Our ‘Mad Men’ Moment
Curt Hanke — FOUNDER, PRINCIPAL, CEO & CHIEF STRATEGIST
Originally published in Ad Age Magazine on July 29, 2010
Revisiting the Joy of the Startup
For Sterling Cooper Draper Pryce, it was a box of sandwiches at the Pierre. For the three co-founders of Shine, it was a Perkins Restaurant in Madison, Wisc., circa August 2001. And while certainly a different time — not to mention a very different cultural context and set of circumstances — there are a few truisms that likely ring true for virtually any new agency. It’s been said that going back to the beginning is the best way to continue moving forward; so sit back, pour a martini and revel in a few thoughts on the joy of the startup.
It’s about the work. You don’t start a business if you don’t care about what you do. Period. You have to have a passion in your belly, a belief that great creative can make a difference, and a desire to make art that creates commerce. Never forget why you started your agency in the first place.
It’s about the people. More startups fail than succeed (by a lot). I’d venture to guess that among the myriad of variables that can go right or wrong finding the right business partners is at or near the top of the list. People who make each other (and their work) better. With whom you can endure the profound ups and downs, not to mention risks and rewards. And beside whom you can deal with the stresses and surprises that are quite frankly larger than you ever could have imagined.
It’s about creating the kind of place you want to work. When we started, our goal was simple: To create the kind of agency we always wanted to work at. Where creative was revered and results guaranteed. Where we were treated fairly and with respect. Where work and play were in equal measure. And where the abilities and effort of employees are acknowledged, appreciated and rewarded accordingly. Manage your agency to these goals, and you’ll find that you have a workforce that is committed, confident and ultimately more creative. (Which, by the way, is exactly what we sell — creativity.)
It’s about hard work. First, let us be clear: There are tons of harder ways to make a living. As Tina Fey is known to confess about her own industry, “It’s not coal mining,” the same can quite obviously be said of our own profession. That said, there are agencies (and people) that work hard, and there are those that do not. At Shine, we have always believed in creating our own luck. Which means digging deeper, searching farther, providing more and exceeding expectations at every turn. A little something called value. It’s amazing how attractive that is to clients — large and small, regardless of category — across the country.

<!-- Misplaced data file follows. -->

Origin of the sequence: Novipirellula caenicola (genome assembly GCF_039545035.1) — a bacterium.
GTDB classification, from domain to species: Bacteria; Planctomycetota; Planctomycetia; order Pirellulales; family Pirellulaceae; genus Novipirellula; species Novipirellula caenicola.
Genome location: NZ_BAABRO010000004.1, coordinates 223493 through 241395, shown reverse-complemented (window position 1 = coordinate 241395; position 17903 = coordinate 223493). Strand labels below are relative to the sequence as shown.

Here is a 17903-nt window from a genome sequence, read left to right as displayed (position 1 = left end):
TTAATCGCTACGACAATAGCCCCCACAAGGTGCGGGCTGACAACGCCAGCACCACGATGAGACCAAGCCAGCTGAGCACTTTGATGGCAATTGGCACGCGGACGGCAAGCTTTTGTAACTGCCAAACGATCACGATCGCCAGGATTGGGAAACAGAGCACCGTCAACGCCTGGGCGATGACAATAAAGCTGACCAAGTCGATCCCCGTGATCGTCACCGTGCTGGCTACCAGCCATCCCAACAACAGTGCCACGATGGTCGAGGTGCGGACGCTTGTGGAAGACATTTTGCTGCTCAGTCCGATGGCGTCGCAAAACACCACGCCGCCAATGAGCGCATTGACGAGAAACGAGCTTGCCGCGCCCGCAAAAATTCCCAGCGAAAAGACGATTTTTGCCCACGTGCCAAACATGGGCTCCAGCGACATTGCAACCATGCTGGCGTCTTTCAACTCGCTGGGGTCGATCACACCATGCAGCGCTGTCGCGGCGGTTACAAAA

It’s about controlling your own destiny. Nothing says you value your people — and your culture — more than getting rid of clients that are abusive, disrespectful and ultimately cancerous. While we are in the business of artful commerce, we ultimately need to not just believe in our clients and their brands — but be a good “fit” from a relationship standpoint as well. The same holds true for your team. We all know how important it is to reward your star performers — but it’s equally, if not more, important to remove those teammates that that are a detriment to the work and culture.
It’s about delivering the goods. As far as I’m concerned, there is nothing more exciting than bold work that leads to outstanding client success. The science of planning, the art of creative, and the common sense of a well-executed plan are additive (and arguably addictive) component parts. While some small agencies are founded on a penchant for something different, from my humble perspective, the ones that have stood the test of time took the most delight in doing not just great work, but great work that led to profound business gains for their clients.
It’s about the passion. Ours is not a 40-hour-a-week profession. Great ideas don’t start at 9 and clock out at 5. Great agencies take the time and do whatever it takes to get the job done (and done right). There is a deep satisfaction that comes from knowing that you’ve made something from nothing. That you’ve filled the blank sheet of paper in front of you with an idea that will dramatically and positively affect your client. When you no longer have that satisfaction, it’s probably time to sell the agency to those who do.
It’s about sandwiches from Trudy. We’re nine years into our own grand experiment. From three to 31 employees. From basements and spare bedrooms to a new downtown office building that we recently purchased and will move into next year — just in time for our 10-year anniversary.
And while hard work, luck and persistence have been critical to our success, so, too has been the support of our families and friends. Perhaps a difference from our friends on “Mad Men,” but one worth acknowledging (and appreciating) from our own corner of the universe.
No one knows what season four holds in store for the “Mad Men” (and women) and their new agency — or, for the crew at Shine for that matter. But suffice it to say, it will be an adventure. A brave new frontier in advertising, albeit from a different era. And at the end of the day — as someone who frankly can’t imagine doing anything else for a living — we wish our friends at Sterling Cooper Draper Pryce all the best.